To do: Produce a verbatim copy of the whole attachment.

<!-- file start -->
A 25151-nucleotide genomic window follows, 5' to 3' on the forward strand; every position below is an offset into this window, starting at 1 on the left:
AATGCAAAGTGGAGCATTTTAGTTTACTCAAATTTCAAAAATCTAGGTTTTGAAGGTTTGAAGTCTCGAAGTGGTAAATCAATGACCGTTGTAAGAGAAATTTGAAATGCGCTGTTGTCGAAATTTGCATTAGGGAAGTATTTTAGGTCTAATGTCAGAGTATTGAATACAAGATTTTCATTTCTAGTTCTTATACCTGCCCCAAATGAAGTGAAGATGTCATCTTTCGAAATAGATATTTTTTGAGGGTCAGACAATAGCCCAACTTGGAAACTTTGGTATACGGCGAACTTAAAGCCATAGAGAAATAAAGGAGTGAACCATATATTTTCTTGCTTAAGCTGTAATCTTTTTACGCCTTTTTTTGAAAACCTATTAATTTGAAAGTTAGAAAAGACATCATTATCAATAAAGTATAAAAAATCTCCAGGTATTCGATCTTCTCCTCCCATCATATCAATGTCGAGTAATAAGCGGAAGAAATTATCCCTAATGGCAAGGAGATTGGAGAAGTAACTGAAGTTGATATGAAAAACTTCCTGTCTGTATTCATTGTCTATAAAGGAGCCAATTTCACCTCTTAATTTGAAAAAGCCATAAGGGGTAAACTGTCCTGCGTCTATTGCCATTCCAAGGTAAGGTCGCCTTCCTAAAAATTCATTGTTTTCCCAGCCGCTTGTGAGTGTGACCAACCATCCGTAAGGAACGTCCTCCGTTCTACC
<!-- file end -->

A 25151-nucleotide genomic window follows, 5' to 3' on the forward strand; every position below is an offset into this window, starting at 1 on the left:
AATGCAAAGTGGAGCATTTTAGTTTACTCAAATTTCAAAAATCTAGGTTTTGAAGGTTTGAAGTCTCGAAGTGGTAAATCAATGACCGTTGTAAGAGAAATTTGAAATGCGCTGTTGTCGAAATTTGCATTAGGGAAGTATTTTAGGTCTAATGTCAGAGTATTGAATACAAGATTTTCATTTCTAGTTCTTATACCTGCCCCAAATGAAGTGAAGATGTCATCTTTCGAAATAGATATTTTTTGAGGGTCAGACAATAGCCCAACTTGGAAACTTTGGTATACGGCGAACTTAAAGCCATAGAGAAATAAAGGAGTGAACCATATATTTTCTTGCTTAAGCTGTAATCTTTTTACGCCTTTTTTTGAAAACCTATTAATTTGAAAGTTAGAAAAGACATCATTATCAATAAAGTATAAAAAATCTCCAGGTATTCGATCTTCTCCTCCCATCATATCAATGTCGAGTAATAAGCGGAAGAAATTATCCCTAATGGCAAGGAGATTGGAGAAGTAACTGAAGTTGATATGAAAAACTTCCTGTCTGTATTCATTGTCTATAAAGGAGCCAATTTCACCTCTTAATTTGAAAAAGCCATAAGGGGTAAACTGTCCTGCGTCTATTGCCATTCCAAGGTAAGGTCGCCTTCCTAAAAATTCATTGTTTTCCCAGCCGCTTGTGAGTGTGACCAACCATCCGTAAGGAACGTCCTCCGTTCTACC